Suicide note as a literary form

Jayan of Brain Drain draws my attention to an interesting piece about Japanese literary suicides:

In Japan, longstanding tradition has perpetuated several honorable categories of seppuku, or ritual suicide; a fact reflected by the Japanese language, which contains many terms for specific forms of shi, or death. Shinju is the word for suicide which fulfills a pact between lovers. Roshi refers to death from old age, while gokuraku-ojo is the death (of a woman) through prolonged sexual intercourse. Senshi is what death in war is called; junshi designates the suicide of a warrior who follows his lord to the grave. Perhaps the best-known exemplars of this code of martial martyrdom were the Samurai, adepts of the art of Bushido, who were emulated in spirit by the members of the ikosyu, the Japanese suicide squadrons of World War II: the kamikaze, kaiten, and aoka pilots who rammed airplanes, midget torpedo-submarines, and manned missiles into enemy craft.

Japanese culture is probably the only one in which, besides leaving a last will and testament, a concomitant tradition of writing a jisei—a death poem, or “farewell to life”—has arisen, and in which the suicide note is cultivated as a literary form.

Take a look!



2 Responses to “Suicide note as a literary form”

  1. andrewtokyojapan Says:

    Mental health professionals in Japan have long known that the reason for the unnecessarily high suicide rate in Japan is due to unemployment, bankruptcies, and the increasing levels of stress on businessmen and other salaried workers who have suffered enormous hardship in Japan since the bursting of the stock market bubble here that peaked around 1997. Until that year Japan had an annual suicide of rate figures between 22,000 and 24,000 each year. Following the bursting of the stock market and the long term economic downturn that has followed here since the suicide rate in 1998 increased by around 35% and since 1998 the number of people killing themselves each year in Japan has consistently remained well over 30,000 each and every year to the present day.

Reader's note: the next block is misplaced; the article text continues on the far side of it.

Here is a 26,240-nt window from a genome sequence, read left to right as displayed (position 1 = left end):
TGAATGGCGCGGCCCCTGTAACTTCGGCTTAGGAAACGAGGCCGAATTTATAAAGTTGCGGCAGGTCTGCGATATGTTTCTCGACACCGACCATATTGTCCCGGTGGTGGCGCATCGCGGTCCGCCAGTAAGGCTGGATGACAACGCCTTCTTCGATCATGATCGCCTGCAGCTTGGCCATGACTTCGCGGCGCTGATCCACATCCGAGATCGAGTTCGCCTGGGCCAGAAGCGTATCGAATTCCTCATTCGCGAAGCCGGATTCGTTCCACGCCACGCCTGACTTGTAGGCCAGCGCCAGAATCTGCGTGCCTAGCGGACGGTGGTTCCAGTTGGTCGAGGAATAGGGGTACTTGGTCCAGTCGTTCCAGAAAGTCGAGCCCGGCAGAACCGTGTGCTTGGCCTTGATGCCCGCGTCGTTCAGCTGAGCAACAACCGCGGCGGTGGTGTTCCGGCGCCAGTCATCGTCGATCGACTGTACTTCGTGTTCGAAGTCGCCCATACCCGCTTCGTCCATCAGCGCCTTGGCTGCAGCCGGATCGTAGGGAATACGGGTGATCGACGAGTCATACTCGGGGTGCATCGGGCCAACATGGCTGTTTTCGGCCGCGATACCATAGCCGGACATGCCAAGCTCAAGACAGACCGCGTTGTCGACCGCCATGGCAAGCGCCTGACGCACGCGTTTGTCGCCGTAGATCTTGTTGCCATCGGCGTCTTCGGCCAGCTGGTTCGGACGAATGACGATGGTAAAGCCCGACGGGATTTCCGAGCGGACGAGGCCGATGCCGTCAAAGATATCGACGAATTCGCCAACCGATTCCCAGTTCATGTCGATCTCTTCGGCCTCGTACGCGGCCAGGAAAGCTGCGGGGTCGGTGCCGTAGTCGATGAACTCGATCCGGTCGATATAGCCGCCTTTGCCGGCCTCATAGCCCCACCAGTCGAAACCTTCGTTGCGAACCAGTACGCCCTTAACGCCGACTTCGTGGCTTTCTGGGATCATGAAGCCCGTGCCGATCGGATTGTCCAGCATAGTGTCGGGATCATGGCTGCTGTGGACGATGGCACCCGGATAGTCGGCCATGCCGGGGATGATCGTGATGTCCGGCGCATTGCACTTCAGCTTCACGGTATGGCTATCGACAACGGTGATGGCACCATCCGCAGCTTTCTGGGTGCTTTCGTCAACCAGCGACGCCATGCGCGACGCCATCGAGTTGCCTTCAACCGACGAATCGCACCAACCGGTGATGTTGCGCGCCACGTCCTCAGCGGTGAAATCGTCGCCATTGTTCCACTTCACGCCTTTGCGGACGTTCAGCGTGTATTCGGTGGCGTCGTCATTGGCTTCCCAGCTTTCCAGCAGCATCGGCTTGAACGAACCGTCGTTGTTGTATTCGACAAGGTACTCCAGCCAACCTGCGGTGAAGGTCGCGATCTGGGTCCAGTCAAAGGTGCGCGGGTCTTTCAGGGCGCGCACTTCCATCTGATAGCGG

The current worldwide recession is of course impacting Japan too, so unless very proactive and well funded local and nation wide suicide prevention programs and initiatives are immediately it is very difficult to foresee the governments previously stated intention to reduce the suicide rate to around 23,000 by the year 2016 being achievable. On the contrary the numbers, and the human suffering and the depression and misery that the people who become part of these numbers, have to endure may well stay at the current levels that have persistently been the case here for the last ten years. It could even get worse unless even more is done to prevent this terrible loss of life.